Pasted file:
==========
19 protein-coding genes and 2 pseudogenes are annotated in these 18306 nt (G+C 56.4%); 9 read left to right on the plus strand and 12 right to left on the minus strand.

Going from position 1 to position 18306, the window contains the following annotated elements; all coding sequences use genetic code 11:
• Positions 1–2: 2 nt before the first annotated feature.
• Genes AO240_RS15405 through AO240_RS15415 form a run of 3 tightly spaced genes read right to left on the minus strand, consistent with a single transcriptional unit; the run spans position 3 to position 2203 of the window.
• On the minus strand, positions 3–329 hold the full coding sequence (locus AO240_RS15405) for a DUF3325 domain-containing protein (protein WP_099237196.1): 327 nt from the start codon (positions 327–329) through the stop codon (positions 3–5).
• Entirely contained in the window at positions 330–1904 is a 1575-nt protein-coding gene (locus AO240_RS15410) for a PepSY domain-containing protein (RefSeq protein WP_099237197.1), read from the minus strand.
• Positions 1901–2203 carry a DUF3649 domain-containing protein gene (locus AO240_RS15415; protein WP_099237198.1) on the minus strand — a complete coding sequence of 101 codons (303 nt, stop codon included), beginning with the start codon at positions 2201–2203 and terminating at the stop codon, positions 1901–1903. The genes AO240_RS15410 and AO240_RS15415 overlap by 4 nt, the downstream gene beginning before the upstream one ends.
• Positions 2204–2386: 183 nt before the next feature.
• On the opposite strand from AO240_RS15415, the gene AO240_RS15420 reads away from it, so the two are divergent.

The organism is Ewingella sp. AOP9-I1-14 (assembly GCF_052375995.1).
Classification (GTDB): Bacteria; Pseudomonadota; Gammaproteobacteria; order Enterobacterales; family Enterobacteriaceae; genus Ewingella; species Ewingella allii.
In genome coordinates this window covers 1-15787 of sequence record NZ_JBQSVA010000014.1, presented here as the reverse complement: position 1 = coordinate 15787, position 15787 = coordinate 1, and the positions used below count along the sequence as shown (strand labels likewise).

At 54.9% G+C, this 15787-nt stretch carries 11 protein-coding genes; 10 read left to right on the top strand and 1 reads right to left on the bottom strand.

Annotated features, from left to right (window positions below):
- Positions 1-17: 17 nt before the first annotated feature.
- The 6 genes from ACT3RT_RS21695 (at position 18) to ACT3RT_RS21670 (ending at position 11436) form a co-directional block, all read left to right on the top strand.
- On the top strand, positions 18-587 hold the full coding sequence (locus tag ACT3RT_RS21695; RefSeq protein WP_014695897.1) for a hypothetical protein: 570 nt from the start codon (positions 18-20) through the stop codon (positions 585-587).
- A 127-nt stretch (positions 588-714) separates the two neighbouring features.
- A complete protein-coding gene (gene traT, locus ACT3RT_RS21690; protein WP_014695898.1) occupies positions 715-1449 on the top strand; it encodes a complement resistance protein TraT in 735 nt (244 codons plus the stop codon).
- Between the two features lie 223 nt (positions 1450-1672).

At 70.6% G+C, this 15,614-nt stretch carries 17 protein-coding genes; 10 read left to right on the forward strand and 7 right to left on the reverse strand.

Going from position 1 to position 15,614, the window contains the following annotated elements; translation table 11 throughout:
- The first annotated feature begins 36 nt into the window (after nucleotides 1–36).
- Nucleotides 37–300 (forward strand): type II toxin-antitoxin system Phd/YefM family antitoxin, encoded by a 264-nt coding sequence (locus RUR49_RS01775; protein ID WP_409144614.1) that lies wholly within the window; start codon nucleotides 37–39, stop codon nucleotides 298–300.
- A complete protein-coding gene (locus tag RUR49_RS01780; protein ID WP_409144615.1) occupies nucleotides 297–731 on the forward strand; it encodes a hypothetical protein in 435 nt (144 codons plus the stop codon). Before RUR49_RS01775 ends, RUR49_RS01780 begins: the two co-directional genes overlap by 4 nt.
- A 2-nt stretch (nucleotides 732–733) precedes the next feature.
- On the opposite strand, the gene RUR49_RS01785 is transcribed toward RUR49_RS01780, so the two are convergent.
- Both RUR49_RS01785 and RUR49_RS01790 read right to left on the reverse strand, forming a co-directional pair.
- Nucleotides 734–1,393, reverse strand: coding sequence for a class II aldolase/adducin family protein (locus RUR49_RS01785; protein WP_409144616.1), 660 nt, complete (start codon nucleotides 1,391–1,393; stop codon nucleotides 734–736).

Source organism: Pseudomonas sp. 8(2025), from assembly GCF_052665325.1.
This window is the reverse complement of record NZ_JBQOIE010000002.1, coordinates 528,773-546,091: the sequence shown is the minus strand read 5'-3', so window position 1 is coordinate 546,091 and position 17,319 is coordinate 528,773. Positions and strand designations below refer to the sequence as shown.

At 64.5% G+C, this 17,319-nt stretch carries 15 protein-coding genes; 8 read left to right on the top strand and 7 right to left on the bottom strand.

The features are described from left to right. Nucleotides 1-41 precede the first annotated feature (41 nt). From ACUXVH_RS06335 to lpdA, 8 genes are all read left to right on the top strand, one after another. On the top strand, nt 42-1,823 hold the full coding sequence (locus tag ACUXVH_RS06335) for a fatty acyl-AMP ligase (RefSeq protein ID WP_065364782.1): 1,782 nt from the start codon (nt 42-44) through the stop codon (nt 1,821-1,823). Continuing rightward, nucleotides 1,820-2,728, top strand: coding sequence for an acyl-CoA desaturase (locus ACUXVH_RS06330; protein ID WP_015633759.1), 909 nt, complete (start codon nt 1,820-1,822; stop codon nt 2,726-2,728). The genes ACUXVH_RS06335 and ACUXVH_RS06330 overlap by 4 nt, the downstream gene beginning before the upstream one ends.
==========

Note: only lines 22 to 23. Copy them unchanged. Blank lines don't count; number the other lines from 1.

Going from position 1 to position 15,614, the window contains the following annotated elements; translation table 11 throughout:
- The first annotated feature begins 36 nt into the window (after nucleotides 1–36).